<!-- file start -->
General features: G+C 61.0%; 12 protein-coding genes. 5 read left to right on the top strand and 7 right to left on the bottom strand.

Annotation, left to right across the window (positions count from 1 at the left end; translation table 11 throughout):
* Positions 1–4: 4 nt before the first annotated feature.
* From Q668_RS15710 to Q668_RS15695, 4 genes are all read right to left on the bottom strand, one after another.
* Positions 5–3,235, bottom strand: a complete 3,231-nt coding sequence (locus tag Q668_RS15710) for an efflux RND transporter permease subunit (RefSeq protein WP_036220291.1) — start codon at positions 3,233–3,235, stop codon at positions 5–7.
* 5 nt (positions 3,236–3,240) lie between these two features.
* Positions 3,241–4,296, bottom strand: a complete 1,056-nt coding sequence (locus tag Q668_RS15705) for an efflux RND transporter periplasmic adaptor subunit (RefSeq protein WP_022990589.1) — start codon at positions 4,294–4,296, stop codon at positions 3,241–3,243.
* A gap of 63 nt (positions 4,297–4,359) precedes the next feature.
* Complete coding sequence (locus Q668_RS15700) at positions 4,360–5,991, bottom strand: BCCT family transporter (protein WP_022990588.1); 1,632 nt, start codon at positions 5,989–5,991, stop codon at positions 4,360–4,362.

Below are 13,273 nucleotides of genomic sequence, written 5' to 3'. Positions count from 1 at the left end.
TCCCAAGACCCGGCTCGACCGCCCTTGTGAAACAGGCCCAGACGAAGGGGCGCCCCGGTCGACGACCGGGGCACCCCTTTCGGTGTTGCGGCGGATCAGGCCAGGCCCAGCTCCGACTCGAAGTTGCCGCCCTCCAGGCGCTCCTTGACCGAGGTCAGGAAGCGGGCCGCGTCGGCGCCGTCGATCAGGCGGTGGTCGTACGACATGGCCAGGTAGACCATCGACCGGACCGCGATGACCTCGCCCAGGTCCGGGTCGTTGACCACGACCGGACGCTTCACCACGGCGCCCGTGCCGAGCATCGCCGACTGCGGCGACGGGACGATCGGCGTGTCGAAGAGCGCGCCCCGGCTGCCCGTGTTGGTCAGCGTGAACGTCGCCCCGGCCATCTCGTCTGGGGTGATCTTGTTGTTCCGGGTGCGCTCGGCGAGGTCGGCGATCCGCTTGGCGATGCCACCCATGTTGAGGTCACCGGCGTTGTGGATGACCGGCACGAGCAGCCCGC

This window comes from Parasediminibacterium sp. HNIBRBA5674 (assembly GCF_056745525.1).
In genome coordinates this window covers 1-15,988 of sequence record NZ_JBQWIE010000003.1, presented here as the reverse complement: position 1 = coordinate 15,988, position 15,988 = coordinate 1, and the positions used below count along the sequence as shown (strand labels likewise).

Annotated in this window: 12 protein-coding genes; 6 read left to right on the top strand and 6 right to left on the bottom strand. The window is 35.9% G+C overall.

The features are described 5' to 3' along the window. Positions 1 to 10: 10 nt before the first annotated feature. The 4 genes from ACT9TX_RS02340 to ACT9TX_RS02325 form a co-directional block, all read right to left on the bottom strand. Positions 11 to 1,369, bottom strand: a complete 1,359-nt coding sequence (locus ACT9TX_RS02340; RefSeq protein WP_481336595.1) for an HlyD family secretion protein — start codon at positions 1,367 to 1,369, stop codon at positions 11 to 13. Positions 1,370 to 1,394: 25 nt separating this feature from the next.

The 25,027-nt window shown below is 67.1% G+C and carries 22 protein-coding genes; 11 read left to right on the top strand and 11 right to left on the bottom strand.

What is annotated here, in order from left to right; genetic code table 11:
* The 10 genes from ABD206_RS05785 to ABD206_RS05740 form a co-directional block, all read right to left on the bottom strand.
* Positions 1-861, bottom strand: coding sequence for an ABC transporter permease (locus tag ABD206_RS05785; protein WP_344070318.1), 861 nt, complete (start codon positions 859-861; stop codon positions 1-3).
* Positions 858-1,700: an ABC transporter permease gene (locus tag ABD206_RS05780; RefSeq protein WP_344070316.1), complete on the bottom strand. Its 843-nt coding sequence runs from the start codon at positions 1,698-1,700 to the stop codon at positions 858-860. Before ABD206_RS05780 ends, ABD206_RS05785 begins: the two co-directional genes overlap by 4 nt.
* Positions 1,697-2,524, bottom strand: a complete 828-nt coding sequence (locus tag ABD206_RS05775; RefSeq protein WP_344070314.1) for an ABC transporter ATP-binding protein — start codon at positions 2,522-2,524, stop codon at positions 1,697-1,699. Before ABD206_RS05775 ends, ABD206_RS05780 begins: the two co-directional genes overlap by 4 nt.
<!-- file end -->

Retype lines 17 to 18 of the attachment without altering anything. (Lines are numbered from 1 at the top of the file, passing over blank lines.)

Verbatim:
What is annotated here, in order from left to right; genetic code table 11:
* The 10 genes from ABD206_RS05785 to ABD206_RS05740 form a co-directional block, all read right to left on the bottom strand.